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The Message
Evansville, Indiana
June 5, 1998     The Message
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June 5, 1998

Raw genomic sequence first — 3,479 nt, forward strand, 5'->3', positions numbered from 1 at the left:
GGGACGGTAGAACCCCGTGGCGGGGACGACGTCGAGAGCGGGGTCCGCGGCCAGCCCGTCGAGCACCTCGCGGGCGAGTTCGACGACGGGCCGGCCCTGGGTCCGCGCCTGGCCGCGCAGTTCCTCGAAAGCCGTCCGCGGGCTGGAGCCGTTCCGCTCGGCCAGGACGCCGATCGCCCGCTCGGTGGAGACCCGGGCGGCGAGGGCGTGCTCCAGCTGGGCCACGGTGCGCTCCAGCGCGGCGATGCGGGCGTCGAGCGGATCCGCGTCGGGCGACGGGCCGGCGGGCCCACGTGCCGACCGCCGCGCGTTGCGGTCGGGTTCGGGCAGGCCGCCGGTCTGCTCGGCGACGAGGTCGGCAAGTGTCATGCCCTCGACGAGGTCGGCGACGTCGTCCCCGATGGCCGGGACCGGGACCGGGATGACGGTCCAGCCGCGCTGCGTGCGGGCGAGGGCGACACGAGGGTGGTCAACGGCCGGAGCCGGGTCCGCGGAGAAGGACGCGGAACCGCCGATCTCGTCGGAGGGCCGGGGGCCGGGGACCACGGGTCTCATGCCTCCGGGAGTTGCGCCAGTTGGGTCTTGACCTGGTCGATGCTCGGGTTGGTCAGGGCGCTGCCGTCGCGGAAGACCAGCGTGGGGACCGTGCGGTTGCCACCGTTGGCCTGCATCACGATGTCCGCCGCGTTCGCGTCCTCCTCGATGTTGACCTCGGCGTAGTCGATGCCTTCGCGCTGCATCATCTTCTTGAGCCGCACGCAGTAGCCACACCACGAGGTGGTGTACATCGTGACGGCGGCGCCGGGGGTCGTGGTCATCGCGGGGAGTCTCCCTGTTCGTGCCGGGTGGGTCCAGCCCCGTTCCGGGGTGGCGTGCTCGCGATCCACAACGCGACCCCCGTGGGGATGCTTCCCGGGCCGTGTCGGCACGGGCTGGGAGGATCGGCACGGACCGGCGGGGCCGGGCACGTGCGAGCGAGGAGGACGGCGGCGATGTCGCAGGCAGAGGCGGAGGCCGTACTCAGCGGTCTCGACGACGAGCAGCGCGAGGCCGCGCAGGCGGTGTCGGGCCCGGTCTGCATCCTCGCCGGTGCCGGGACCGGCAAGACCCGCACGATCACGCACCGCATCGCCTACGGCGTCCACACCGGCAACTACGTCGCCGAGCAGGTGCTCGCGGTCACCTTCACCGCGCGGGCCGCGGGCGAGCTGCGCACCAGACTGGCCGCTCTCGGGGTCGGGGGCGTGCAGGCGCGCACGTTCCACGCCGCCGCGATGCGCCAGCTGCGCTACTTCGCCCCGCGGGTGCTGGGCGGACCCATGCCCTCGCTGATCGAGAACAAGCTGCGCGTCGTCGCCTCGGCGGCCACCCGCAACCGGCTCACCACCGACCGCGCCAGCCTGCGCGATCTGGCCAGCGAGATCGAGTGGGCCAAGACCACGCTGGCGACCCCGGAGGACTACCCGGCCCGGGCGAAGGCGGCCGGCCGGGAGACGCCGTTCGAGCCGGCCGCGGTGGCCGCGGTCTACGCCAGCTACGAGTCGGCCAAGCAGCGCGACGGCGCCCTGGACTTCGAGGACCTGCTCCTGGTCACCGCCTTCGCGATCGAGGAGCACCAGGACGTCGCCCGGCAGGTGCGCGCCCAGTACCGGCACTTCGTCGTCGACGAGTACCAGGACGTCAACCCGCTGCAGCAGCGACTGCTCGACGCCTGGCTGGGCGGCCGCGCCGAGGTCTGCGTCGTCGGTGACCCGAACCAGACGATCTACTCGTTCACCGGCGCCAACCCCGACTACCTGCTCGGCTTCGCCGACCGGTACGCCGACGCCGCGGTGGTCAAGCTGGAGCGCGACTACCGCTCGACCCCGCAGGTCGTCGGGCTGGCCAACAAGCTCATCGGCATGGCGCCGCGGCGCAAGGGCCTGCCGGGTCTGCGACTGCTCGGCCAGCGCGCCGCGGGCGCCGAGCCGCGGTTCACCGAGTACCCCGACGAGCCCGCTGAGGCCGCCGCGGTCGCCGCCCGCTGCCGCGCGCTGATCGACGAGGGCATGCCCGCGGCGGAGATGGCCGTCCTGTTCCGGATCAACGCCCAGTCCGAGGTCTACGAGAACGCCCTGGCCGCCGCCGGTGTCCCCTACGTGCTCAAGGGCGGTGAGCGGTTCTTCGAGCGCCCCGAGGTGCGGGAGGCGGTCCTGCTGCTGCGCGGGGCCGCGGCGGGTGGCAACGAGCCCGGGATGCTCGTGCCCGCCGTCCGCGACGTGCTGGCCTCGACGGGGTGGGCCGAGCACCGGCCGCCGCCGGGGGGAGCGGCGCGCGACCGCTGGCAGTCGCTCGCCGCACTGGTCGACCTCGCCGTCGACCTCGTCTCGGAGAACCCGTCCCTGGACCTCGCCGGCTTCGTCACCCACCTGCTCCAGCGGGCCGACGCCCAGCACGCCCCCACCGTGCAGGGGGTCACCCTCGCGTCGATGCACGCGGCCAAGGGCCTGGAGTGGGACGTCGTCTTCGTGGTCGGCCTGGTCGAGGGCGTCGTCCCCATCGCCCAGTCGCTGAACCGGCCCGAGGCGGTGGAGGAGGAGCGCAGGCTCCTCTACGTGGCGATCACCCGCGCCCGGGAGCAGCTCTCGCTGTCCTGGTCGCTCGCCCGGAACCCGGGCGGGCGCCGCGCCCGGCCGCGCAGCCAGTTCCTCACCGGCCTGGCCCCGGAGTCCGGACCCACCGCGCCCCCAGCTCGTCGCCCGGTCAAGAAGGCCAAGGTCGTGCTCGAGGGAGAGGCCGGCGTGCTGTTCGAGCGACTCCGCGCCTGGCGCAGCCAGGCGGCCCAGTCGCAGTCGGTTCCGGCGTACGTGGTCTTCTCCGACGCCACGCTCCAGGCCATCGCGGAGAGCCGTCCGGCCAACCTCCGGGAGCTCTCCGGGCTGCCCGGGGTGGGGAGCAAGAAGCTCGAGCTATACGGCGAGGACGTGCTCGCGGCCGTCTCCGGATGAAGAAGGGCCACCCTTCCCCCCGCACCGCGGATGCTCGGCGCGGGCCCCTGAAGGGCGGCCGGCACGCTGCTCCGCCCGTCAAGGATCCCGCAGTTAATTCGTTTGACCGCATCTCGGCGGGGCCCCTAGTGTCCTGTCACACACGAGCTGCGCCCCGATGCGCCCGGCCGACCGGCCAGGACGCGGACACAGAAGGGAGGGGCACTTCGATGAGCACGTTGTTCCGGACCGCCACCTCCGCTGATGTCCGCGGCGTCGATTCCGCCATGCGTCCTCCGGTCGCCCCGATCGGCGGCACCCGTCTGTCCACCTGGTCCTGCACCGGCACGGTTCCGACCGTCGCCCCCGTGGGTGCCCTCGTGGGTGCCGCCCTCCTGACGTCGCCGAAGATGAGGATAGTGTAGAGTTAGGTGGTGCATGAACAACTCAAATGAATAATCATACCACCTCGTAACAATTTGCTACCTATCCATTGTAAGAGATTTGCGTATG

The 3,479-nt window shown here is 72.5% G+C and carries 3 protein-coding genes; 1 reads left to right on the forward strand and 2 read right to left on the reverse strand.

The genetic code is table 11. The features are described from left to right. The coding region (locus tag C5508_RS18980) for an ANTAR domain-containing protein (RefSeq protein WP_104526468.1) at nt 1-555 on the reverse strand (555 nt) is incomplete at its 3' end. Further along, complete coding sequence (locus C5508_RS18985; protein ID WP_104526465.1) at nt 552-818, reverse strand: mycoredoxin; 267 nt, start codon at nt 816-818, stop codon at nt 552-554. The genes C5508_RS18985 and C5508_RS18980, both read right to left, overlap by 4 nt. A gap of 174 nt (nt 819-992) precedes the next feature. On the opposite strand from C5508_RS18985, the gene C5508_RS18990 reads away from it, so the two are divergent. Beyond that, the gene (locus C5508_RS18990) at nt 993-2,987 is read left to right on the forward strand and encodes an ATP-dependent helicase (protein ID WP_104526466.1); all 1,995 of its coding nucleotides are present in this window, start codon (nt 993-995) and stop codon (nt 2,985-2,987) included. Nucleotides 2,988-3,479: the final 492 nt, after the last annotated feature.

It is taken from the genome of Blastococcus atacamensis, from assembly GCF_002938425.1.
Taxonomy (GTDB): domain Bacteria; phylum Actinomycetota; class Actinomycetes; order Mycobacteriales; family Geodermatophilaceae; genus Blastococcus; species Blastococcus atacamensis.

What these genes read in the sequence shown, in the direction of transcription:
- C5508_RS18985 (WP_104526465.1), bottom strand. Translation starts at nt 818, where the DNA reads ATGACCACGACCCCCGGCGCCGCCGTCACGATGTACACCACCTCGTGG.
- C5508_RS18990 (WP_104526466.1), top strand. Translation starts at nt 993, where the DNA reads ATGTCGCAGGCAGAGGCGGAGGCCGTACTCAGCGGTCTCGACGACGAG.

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Medical commits for center city school N HUGHES MeSsage staff writer Medical Center, has pledged a three- of $250,000 to assist with the fund- Joshua Academy, a school sched- dl, according Emge, executive of St. Mary's Founda- r Outreach. school children, ages through first grade, center city corn- located at the 'y Baptist 867 E. Walnut in will combine models used by schools such as the Marva Collins school in Chicago and the Jewell Academy in Indianapolis. It will offer a 46-week school cal- endar year, and the "teaching of Christian moral values." Open enrollment wiil be offered with an emphasis on admitting Evansville's center city residents. The school's enroll- ment will be limited to 40 stu- dents the first year, with plans to expand the program and increase enrollment in future years. Tuition is $55 per week or determined by a sliding scale based on parents"or guardians' wages. Limited financial assis- tance is available to qualifying families. Daphne Robinson, a teacher for 34 years in the Evansville- Vanderburgh School Corpora- tion, has been named principal. Time for fun Benedictine Sisters Mary Francis Williams, Charlene Ann Wheeless, Leta Zeller and Agnes Marie Dauby enjoy a game of domi- noes during the annual Sisters" Pizza and Bowling party, sponsored by the Evansville Serra Club. to bishops: Tell people why no women ordained WOODEN Service Bishop Gerald A. VII are begin- lilmina " visits with account is t the pope discussed of Region VI zio and Michigan. CITY (CNS) -- must explain to why the Catholic ordain women Pope John the United States church's only men discrimination, , the pope of bishops from May 21, "The be ever strength of the next millennium, in the first com- disciples." the text of the bishops after Mass with them of the Ascension. in Rome for visits, which the heads of dioceses make every five years. Cardinal Adam J. Maida of Detroit, who greeted the pope on behalf of the visiting bishops, told Catholic News Service the "ad limina" was "a wonderful time, an opportunity to have extended time with the Holy Father, most importantly, time in prayer with him." The pope's speech focused on the bishops' responsibility regarding priesthood -- the need to care for the priests in their dioceses, to encourage vocations to the priesthood and to ensure that busy priests have the time they need to pray. Pope John Paul told his guests, "As bishops, you must explain to the faithful why the church does not have the authority to ordain women to the ministerial priest- hood, at the same time making clear why this is not a question of the equality of persons or of their God-given rights." The priesthood is a gift which God has given to the church, and through the church, the gift is also given to individual men who are called tO serve, he said. "Ordination to the ministeri- al priesthood can never be claimed by anyone as a right," the pope said. not have a resident 70 parishes in the diocese, according to the 1998 the time of yearbook printing, 12 parishes did but three of the 12 had resident inators. The role of a priest in a com- munity, he said, cannot be understood in sociological or political terms of power. "The priesthood of Holy Orders must be understood the- ologically, as one form of ser- vice in and for the church," Pope John Paul said. "There are many forms of such service, as there are many gifts given by the same Spirit." By reserving ordination to men, the church acts in fidelity to Christ's own example and to the constant tradition of the church in the East and in the West, he said. The churches which "set sacra- mentality at the heart of the Christian life, and the Eucharist at the heart of sacramentalit3.." particularly the Catholic and Orthodox churches, are the Christian communities that maintain they haw no authority ..... ,, to ordain women, the pope said.- " "Conversely," he said, "Chris- tian communities more readily confer a ministerial responsibil- ity on women the further they move away from a sacramental understanding of the church, the Eucharist and the priesthood." Pope Jolm Paul said theolo- See POPE page 2 Vatican publishes Year 2000 calendar; Holy Land events uncertain 6, 2001, feast of the Epiphany. More conferences, concerts and pilgrimages will be added later, Vatican officials said at a press conference May 26. The calendar includes major services for asking forgiveness, for ing the 20th-cenhary Christian martyrs  inchading non-Catholics  and for a cele- bration of the gift of creation. The pope was expected to pre- side over these and man), of the other main events during the year 2000, including World Youth Day in August, the Inter- national Eucharistic Congress in June and an international gath- ering of families in Ck'teix Dr- ing the course of the year, he was to administer all seven sacra- ments during church gatherings in Rome and at the Vatican. The pope's explicit partidpa- tion was not announced in the calendar, howeve partly because his participation in each event will be determined by the health of the pontiff, who turns 80 in {he year 2000. Vatican officials assui poten- tial pilgrims that they'll be able to see the pope if they come to Rome:. He is scheduled to give a blessing every night in St. Peter's Square, probably from his apart- nnt window: In unveiling the Vatican's 25- page calendar, Cardinal Roger See 2000 pa 3 J , , i i i i i LaborofLove Page3 The Bishop in Rome ................. Page $ ............. Page 14 ,L i :1 .1 i i i,ii J r, VATICAN CITY (CNS) -- The Vatican announced a packed jubilee calendar of events for the year 2000, featuring pilgrimage and prayer gatherings in Rome for virtually every group in the Catholic Church. At the same time, the pro- gram for the Holy Land where the 2,000th anniversary of Christ's birth is also to be cel- ebrated  remained in doubt because of continuing political instability. Two days after the Vatican's holy year 2000 calendar was announced, Pope John Paul II underlined his concern about the Holy Land and said he hoped the new millennium would bring formal recognition of Jerusalem's "unique and sacred character," through a for- mula that included internation- al guarantees. The Vatican calendar for the 54-week Great Jubilee of the Year 2000 listed between five and 17 major events each month from Christmas Eve 1999 to Jan.